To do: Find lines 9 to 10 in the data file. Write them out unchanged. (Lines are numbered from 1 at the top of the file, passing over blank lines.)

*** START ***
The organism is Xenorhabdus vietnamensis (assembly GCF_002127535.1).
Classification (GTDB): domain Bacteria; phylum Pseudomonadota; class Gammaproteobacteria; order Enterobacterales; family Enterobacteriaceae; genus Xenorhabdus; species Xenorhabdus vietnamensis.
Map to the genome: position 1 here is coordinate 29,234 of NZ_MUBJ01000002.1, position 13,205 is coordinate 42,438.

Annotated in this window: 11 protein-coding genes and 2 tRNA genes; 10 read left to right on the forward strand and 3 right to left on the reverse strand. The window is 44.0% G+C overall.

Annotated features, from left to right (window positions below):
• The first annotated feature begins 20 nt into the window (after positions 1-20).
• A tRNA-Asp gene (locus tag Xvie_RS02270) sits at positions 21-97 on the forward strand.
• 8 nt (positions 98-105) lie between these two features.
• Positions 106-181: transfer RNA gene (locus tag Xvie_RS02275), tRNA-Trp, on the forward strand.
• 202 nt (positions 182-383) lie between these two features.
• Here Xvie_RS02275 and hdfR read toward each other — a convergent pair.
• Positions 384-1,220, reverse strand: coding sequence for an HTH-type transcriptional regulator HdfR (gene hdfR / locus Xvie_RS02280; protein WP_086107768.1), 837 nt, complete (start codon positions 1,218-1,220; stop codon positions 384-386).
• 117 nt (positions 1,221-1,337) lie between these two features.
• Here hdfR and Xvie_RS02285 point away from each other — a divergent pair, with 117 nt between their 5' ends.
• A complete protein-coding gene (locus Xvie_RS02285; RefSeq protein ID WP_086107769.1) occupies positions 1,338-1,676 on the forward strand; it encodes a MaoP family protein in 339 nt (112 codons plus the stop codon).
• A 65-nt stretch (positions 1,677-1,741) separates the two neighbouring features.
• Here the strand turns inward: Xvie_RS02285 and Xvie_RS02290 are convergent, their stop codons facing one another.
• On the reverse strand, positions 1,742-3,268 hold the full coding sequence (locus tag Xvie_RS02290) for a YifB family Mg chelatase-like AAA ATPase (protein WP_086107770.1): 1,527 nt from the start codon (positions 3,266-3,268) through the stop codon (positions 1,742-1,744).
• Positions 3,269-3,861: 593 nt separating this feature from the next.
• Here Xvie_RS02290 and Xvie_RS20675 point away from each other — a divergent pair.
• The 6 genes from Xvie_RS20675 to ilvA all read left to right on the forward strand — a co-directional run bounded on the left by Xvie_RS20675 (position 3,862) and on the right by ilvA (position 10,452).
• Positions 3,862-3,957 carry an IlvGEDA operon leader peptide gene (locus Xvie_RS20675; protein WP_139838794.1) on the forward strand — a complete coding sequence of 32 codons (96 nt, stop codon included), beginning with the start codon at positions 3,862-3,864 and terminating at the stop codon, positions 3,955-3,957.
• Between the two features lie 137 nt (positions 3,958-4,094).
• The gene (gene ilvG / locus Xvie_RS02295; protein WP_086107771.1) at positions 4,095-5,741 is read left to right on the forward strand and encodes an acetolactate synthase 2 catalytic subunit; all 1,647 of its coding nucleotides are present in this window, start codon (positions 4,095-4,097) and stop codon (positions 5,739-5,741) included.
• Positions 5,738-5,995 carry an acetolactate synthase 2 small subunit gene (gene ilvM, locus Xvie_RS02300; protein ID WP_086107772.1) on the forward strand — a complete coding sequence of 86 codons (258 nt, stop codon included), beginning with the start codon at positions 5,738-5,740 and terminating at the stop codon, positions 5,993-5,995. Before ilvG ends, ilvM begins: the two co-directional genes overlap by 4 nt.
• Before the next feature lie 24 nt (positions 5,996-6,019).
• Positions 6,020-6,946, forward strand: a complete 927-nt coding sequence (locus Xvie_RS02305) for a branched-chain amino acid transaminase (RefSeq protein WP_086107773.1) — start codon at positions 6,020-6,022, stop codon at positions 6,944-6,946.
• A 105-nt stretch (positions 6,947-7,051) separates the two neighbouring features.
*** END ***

• Positions 106-181: transfer RNA gene (locus tag Xvie_RS02275), tRNA-Trp, on the forward strand.
• 202 nt (positions 182-383) lie between these two features.